Thursday, October 09, 2008

When Analytic Philosophy is a Life and Death Matter

Aurora Goes to Washington tipped me off on this article from the Washington Post, "The Doctors Who Are Redefining Life and Death." What is interesting is that it brought back something I had meant to comment on a while back after the Saddleback forum. Candidates were asked when they believed life begins and Obama's response was,

Well, you know, I think that whether you're looking at it from a theological perspective or a scientific perspective, answering that question with specificity, you know, is above my pay grade.
When I heard that, the answer bugged me for the same reason the article bugs me -- it is not about a science/religion debate over when life starts, science cannot answer that question because it is not an empirical question about how the world does or does not work. Rather, it is a question about what words mean. This is not a job for medical science. It is a job for analytic philosophy.

What is happening here is not definition, but explication. Words are used. When we use words, they have rough meanings for them that are generally sufficient for the sort of things we do in normal conversation. The fact that the ordinary meanings of words are vague and squishy does not usually cause us problems and we go on using them as if they were well-defined entities.

But occasionally, the fact that our words are not sharply interpreted does cause us trouble and those then seem to give rise to the sort of philosophical conundrums that we think are impenetrable and require appeals to politics or the divine. But as Rudolf Carnap pointed out, usually what is called for is explication, that is, to devise a set of formal conditions that are jointly necessary and sufficient to satisfy the term. It is a process of setting out the conditions in the world that must be met to be able to use the term. Science can tell us whether a given thing meets the conditions, but it cannot as Obama implies provide us with those conditions.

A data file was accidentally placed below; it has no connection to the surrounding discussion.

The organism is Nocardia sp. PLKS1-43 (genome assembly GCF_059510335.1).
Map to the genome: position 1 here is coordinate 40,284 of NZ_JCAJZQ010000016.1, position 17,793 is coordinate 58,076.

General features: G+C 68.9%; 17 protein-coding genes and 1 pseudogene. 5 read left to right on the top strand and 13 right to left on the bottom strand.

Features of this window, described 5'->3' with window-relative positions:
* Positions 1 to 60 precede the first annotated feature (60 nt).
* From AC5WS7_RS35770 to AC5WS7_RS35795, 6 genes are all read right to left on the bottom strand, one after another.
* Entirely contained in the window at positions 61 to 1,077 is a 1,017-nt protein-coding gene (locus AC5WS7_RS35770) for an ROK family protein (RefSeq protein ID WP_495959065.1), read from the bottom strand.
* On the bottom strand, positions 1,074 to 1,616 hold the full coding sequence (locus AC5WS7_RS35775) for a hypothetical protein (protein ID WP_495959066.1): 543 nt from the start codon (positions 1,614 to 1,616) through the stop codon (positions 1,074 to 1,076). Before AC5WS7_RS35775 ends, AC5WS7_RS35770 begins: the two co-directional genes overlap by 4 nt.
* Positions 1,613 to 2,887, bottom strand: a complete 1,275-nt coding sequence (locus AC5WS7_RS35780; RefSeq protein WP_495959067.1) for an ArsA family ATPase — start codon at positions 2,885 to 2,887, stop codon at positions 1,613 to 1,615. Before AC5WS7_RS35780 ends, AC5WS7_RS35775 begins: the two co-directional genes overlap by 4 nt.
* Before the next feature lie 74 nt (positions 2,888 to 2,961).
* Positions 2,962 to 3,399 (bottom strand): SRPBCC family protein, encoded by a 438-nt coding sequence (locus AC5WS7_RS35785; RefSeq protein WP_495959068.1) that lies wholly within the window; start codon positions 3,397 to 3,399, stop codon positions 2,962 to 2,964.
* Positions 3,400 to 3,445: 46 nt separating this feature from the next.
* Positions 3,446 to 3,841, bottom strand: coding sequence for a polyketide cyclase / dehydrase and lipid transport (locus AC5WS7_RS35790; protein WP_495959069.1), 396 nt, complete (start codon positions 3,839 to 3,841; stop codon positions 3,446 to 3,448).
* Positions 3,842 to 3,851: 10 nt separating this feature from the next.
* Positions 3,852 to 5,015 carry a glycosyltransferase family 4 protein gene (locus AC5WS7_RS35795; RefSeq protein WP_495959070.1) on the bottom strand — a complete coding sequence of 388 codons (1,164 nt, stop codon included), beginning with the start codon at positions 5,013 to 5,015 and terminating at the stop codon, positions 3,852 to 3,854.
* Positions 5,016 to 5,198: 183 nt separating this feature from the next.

And that is where we are with "life" and "death." We can use them in everyday life (like that, for instance) such that we barely notice that they are not sharply delimited terms. But when we deal with contemporary moral issues (or contemporary morbid issues as Kerry likes to call them) we quickly come to realize that the sloppiness of our standard usage gives us fits. So, we look at possible conditions -- heart death, brain death, the beating of a heart, viability -- and try to determine whether they are too broad, too narrow, necessary, or sufficient to capture the sense of the word as we use it.

Of course, Carnap's project, Logical Positivism, ultimately fails, but his insight that the mushiness of language is what underlies many longstanding philosophical dilemmas is right on. Unfortunately, he was wrong that there would be an objective standpoint from which to explicate all terms and that all terms are capable of such explication. In this case, political agendas are so entangled with the terms that value neutral explication seems impossible. Ironically, one of the motivations behind the use of this method was to facilitate the separation of politics and religion from the meaning of language, something that the World Wars made clear to many of the more scientifically minded German language thinkers.

So, we need sharp definitions for life and death. There is no doubt that better understandings about the processes will aid us, but it is not a job we can hand off to the scientists. It is a job for all of us, philosophers especially.